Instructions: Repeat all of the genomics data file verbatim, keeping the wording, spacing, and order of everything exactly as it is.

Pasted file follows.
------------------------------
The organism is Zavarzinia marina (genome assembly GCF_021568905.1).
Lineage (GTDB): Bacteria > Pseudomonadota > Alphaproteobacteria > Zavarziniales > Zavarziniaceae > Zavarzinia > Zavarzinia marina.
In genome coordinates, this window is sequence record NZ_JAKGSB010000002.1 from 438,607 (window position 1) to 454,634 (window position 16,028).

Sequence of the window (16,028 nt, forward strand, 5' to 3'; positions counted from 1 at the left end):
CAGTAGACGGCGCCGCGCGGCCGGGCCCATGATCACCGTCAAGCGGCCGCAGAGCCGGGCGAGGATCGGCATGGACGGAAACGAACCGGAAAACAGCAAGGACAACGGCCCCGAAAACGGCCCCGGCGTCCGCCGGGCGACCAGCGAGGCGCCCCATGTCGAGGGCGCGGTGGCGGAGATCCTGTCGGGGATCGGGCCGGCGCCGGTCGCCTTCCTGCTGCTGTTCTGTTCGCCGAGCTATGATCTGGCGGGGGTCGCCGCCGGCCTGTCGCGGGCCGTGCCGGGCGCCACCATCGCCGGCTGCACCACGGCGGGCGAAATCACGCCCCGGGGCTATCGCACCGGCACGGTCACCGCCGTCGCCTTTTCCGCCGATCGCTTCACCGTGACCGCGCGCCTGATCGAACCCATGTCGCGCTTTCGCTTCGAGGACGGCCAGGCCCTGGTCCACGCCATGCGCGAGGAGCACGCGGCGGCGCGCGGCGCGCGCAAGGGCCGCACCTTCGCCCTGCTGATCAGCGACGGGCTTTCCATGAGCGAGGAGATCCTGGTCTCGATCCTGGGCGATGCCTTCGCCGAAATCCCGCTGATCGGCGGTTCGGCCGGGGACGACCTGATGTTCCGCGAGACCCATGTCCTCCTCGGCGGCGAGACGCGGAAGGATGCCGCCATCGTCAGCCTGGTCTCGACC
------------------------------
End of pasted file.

The organism is Zavarzinia marina (genome assembly GCF_021568905.1).
Lineage (GTDB): Bacteria > Pseudomonadota > Alphaproteobacteria > Zavarziniales > Zavarziniaceae > Zavarzinia > Zavarzinia marina.
In genome coordinates, this window is sequence record NZ_JAKGSB010000002.1 from 438,607 (window position 1) to 454,634 (window position 16,028).

Sequence of the window (16,028 nt, forward strand, 5' to 3'; positions counted from 1 at the left end):
CAGTAGACGGCGCCGCGCGGCCGGGCCCATGATCACCGTCAAGCGGCCGCAGAGCCGGGCGAGGATCGGCATGGACGGAAACGAACCGGAAAACAGCAAGGACAACGGCCCCGAAAACGGCCCCGGCGTCCGCCGGGCGACCAGCGAGGCGCCCCATGTCGAGGGCGCGGTGGCGGAGATCCTGTCGGGGATCGGGCCGGCGCCGGTCGCCTTCCTGCTGCTGTTCTGTTCGCCGAGCTATGATCTGGCGGGGGTCGCCGCCGGCCTGTCGCGGGCCGTGCCGGGCGCCACCATCGCCGGCTGCACCACGGCGGGCGAAATCACGCCCCGGGGCTATCGCACCGGCACGGTCACCGCCGTCGCCTTTTCCGCCGATCGCTTCACCGTGACCGCGCGCCTGATCGAACCCATGTCGCGCTTTCGCTTCGAGGACGGCCAGGCCCTGGTCCACGCCATGCGCGAGGAGCACGCGGCGGCGCGCGGCGCGCGCAAGGGCCGCACCTTCGCCCTGCTGATCAGCGACGGGCTTTCCATGAGCGAGGAGATCCTGGTCTCGATCCTGGGCGATGCCTTCGCCGAAATCCCGCTGATCGGCGGTTCGGCCGGGGACGACCTGATGTTCCGCGAGACCCATGTCCTCCTCGGCGGCGAGACGCGGAAGGATGCCGCCATCGTCAGCCTGGTCTCGACC